"Well, tell her you've been delayed. She'll understand."

"How can I possibly do that before midnight?"

"Easy," said Beetle. "Send a pigeon."


"Send a Trading Post pigeon. Everyone does it. They're really fast, especially if you use the express service."

"I suppose that will have to do," said Septimus. "The thing is, Marcia trusts me now. I don't want to let her down."

"Yeah, I know. Come on, I'll show you the Pigeon Post Office."

Chapter 16 The Pigeon Post Office

T he Pigeon Post Office was a long, low stone building that formed the boundary between Harbors Twelve and Thirteen. On the ground floor was the actual Post Office and above it were the pigeon lofts, home to hundreds of carrier pigeons. Two large lamps - with pigeons on the top - flanked the wide double doors that led into the office itself. Its long white roof shone in the light of the newly lit lamps and, as he and Beetle got closer, Septimus realized that the whiteness of the roof was because it was thick with pigeon droppings. It did not smell great. They ducked inside and only just avoided what was known in the Trading Post as "pigeon shoulder" (considered marginally better than "pigeon head").

The Post Office was quietly busy. A line of businesslike white lamps hissed softly overhead, reminding Beetle of Ephaniah Grebe's basement. Along the length of the office were seven counters with signs reading SEND, RECEIVE, LATE, LOST, FOUND, SPOILED and COMPLAINTS, all of which had one or two people waiting - apart from COMPLAINTS, which had a long line.

Septimus and Beetle made their way to SEND. They waited patiently behind a young sailor, who was soon done, and less patiently behind an elderly man, who spent a long time writing his message and then argued at length over the cost. He eventually wandered off grumbling and joined the line at COMPLAINTS.

At last they stepped forward to the counter. Wordlessly the tight-lipped clerk - a gray and dusty man with what looked suspiciously like a bad case of pigeon head - handed them a form and a pencil. Beetle made a request and then, very carefully, Septimus filled in the form:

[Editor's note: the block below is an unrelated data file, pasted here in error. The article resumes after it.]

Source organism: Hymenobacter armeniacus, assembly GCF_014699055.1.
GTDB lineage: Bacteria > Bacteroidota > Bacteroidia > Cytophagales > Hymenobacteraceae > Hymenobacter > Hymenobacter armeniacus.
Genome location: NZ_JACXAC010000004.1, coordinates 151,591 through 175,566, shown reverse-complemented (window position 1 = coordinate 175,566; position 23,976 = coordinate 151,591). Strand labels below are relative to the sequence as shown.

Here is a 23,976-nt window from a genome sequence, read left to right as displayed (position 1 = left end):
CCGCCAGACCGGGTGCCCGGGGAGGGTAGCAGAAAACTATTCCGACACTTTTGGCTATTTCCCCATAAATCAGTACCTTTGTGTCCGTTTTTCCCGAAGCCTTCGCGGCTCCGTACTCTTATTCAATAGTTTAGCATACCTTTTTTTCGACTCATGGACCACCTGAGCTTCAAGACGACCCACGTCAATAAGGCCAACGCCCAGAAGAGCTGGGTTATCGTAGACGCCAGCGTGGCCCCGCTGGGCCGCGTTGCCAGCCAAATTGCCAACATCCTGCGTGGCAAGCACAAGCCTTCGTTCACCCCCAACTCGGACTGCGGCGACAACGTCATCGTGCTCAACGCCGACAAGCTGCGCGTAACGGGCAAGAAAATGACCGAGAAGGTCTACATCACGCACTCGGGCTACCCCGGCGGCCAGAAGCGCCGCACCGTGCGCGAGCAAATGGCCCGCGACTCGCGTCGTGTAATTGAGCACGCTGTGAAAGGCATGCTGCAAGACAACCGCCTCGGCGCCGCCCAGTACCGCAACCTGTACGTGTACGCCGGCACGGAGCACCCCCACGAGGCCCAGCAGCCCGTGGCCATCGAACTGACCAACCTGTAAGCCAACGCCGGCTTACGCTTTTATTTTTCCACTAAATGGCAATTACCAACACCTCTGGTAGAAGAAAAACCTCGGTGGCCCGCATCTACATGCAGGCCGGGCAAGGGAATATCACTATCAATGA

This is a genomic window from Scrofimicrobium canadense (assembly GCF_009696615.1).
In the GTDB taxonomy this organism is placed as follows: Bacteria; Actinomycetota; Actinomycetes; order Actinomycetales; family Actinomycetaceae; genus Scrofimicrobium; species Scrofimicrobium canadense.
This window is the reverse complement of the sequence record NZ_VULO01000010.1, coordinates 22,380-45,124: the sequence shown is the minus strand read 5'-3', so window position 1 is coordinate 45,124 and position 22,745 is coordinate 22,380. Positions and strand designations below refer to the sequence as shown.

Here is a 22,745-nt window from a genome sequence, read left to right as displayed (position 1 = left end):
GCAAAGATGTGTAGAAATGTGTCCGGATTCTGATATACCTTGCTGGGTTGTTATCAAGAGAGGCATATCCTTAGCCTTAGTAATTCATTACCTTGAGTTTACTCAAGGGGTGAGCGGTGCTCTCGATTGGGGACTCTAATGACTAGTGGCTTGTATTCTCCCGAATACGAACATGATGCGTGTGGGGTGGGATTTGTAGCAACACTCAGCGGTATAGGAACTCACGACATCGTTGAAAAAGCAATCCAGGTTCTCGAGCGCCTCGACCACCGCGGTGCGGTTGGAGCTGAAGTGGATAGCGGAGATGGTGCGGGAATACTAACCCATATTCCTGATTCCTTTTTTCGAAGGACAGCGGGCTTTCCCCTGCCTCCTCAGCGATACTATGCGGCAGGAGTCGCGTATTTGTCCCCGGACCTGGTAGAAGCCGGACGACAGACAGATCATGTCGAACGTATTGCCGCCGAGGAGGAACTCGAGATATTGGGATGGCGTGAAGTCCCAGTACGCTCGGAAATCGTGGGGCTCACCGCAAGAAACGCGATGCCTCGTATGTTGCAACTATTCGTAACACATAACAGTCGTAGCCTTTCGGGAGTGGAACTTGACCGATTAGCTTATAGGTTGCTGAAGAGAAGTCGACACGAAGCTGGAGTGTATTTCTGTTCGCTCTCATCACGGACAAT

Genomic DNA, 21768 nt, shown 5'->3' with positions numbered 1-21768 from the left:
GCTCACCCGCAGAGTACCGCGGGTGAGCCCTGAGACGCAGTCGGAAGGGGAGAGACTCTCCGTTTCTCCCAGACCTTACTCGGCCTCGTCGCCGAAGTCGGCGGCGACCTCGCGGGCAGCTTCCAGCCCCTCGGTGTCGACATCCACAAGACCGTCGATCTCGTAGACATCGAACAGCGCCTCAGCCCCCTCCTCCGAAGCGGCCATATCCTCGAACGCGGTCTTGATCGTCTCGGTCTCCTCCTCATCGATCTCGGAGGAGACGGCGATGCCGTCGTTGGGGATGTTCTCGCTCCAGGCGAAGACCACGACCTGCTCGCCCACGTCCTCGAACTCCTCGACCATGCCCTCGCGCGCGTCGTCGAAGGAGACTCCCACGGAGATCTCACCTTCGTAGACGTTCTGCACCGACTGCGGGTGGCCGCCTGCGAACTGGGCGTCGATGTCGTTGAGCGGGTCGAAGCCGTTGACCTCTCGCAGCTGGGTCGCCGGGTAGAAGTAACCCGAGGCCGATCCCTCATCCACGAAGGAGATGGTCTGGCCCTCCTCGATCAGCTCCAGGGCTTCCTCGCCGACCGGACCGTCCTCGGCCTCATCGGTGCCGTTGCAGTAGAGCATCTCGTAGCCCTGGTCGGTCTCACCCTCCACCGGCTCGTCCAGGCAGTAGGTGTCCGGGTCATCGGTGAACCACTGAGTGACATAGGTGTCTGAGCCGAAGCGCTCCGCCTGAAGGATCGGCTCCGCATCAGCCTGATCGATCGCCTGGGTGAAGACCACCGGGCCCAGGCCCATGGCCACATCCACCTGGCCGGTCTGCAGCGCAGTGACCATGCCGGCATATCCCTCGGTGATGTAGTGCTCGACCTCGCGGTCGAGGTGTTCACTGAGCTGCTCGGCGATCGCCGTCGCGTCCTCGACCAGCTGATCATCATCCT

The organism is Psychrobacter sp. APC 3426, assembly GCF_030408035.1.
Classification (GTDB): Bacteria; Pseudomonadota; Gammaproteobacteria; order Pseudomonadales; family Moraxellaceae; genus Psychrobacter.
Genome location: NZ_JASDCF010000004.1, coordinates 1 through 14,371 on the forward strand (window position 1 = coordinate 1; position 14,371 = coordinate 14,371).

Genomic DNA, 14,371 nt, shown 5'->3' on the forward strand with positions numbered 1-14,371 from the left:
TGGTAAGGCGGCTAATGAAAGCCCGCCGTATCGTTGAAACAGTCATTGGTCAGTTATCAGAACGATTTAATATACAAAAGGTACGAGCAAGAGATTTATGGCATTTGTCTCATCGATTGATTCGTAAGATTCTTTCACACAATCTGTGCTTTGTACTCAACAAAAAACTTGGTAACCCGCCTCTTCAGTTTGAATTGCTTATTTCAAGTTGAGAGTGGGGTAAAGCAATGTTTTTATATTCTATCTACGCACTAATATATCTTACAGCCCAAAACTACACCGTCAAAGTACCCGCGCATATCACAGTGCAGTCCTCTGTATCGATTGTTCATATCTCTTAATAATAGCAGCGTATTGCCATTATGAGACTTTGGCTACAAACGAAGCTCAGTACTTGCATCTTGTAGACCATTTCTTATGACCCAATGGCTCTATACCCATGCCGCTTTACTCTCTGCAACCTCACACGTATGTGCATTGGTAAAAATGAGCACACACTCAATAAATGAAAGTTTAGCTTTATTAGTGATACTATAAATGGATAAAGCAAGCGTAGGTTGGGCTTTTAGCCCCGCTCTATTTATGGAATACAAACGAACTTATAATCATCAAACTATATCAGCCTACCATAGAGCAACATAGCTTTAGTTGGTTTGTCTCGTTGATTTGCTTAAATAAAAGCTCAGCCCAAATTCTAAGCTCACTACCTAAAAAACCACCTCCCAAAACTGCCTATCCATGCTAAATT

RECIPIENT: Marcia Overstrand, ExtraOrdinary Wizard

ADDRESS: Top floor, the Wizard Tower, the Castle, the Small Wet Country across the Sea

SENDER: Septimus Heap

ADDRESS OF SENDER: The Cerys, Berth 5, Harbor Twelve, The Trading Post MESSAGE (one letter, space or punctuation mark only in each square of grid): DEAR MARCIA. ARRIVED SAFELY. EVERYONE HERE. ALL WELL BUT RETURN







He circled EXPRESS and handed in the form.

The clerk checked the form and frowned. He stabbed a grumpy finger at the box that read SENDER. Septimus had signed his name with his usual illegible flourish. "What's that?" he asked.

"My name," replied Septimus.

The clerk sighed. "Well, that's a start, I suppose. So where are the actual letters, then?"

"Do you want me to write it again?" asked Septimus, trying to keep his patience.

"I'll do it," snapped the clerk.


"So what is it?"

"What is what?"

The clerk sighed once more and said, very slowly, "Your name, sonny. What is it? I need to know so that I can write it down, see?"

Septimus was not surprised that there was a long line at the COMPLAINTS counter.

"Septimus Heap," he said.

Laboriously the clerk got out a glue pot and stuck a piece of paper on top of the offending signature. He got Septimus to spell out his name three times and made a good deal of fuss writing it down. At last he finished and tossed the message into a box marked Sealing and Dispatch. A general sigh of relief accompanied Septimus paying the postage and at last leaving the counter.

"Hey, you! Septimus Heap!" a voice called out. Septimus spun around and saw the clerk at the RECEIVE counter beckoning to him. "I got a message for you."

Tags: Angie Sage Books Septimus Heap Series Books Fantasy Books